Georgia farmers resented having to go to Whitney' gins where they had to pay what they regarded as an exorbitant tax. Instead, they responded by making their own versions of Whitney's gin and claiming these were new inventions. Business partners Eli Whitney and Phineas Miller even brought costly suits against the owners of these pirated versions of Whitney's gin, but were unable to win any suits until 1800, when the law about patent was changed.
U.S.-born inventor Eli Whitney patented the cotton gin in 1794, a machine that revolutionized the production of cotton by greatly speeding up the process of removing seeds from cotton fiber. By the mid-19th century, cotton had become America’s leading export. Read more of Eli Whitney and cotton gin's history here.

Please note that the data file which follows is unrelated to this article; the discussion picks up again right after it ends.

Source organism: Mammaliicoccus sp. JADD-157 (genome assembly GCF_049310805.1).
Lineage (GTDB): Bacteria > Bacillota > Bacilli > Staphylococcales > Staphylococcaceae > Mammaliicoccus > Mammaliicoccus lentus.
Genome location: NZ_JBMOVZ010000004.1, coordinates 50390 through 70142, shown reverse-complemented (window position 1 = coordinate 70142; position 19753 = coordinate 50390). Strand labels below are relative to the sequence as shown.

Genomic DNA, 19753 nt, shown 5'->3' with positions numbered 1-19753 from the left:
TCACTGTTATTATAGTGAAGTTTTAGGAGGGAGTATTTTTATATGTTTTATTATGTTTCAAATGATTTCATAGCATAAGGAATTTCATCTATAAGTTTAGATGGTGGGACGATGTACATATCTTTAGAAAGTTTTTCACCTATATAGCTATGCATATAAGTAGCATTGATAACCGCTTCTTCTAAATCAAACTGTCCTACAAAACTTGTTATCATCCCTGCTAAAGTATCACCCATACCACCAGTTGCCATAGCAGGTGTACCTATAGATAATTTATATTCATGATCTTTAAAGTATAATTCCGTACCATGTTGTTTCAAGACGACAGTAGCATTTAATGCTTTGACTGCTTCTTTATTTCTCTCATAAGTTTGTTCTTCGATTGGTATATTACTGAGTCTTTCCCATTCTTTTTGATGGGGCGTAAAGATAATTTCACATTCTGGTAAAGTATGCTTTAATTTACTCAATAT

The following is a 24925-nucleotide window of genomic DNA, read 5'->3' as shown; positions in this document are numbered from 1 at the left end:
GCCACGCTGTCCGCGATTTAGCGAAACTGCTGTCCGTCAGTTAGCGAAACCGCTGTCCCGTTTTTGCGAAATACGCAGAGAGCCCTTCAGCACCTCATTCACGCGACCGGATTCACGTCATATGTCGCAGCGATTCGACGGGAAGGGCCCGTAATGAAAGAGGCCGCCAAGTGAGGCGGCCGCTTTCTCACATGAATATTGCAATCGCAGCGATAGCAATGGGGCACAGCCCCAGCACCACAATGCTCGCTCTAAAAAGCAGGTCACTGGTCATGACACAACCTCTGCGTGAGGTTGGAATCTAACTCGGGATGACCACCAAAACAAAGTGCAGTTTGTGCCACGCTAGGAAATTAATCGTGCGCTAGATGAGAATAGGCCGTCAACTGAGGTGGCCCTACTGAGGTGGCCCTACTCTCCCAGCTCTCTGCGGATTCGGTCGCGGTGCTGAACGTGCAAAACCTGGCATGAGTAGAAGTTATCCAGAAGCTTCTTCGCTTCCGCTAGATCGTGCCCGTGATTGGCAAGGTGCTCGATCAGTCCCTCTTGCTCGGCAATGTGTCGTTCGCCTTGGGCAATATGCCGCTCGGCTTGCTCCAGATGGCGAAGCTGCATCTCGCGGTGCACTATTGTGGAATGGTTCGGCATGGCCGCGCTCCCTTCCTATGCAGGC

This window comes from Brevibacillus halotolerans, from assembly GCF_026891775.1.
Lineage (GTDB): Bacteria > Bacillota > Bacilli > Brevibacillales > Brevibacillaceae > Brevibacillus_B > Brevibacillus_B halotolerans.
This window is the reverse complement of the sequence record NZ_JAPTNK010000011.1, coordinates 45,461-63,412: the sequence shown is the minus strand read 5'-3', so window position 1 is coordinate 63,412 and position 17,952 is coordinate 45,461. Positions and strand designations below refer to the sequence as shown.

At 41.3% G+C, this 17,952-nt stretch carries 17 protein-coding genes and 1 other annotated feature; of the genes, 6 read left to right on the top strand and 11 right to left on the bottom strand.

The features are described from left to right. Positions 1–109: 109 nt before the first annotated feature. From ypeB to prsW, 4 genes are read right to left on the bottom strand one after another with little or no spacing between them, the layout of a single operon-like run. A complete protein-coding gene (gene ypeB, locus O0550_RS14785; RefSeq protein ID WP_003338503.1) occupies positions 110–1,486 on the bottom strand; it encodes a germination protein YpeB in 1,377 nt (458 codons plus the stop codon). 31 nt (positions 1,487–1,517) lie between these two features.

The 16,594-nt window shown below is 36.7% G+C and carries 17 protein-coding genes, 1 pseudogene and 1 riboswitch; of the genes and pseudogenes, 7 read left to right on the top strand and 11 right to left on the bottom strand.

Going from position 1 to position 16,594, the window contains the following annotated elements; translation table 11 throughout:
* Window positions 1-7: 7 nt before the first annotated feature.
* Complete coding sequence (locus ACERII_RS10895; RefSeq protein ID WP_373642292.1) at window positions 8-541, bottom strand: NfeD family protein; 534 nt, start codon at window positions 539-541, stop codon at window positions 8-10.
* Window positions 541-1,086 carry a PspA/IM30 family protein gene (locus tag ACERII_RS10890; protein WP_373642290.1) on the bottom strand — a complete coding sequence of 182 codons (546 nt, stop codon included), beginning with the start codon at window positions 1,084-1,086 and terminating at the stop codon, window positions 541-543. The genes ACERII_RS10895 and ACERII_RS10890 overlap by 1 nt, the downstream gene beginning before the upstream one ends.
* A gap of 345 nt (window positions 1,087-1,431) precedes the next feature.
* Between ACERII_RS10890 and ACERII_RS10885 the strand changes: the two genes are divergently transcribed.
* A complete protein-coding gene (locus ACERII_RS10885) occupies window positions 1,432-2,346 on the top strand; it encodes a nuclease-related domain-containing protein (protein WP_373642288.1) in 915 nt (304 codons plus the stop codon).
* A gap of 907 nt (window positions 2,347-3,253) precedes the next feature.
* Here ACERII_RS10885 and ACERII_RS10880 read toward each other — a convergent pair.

In the news, a current voluntary program funded by cotton growers could become automatic if Alabama voters give growers the right to decide for themselves. Alabama’s July 15 runoff ballot includes a “cotton checkoff” amendment. Cotton producer associations such as the Alabama Cotton Commission as well as the Dothan Area Chamber of Commerce are urging voters to vote yes on the amendment. Read more at dothaneagle.com.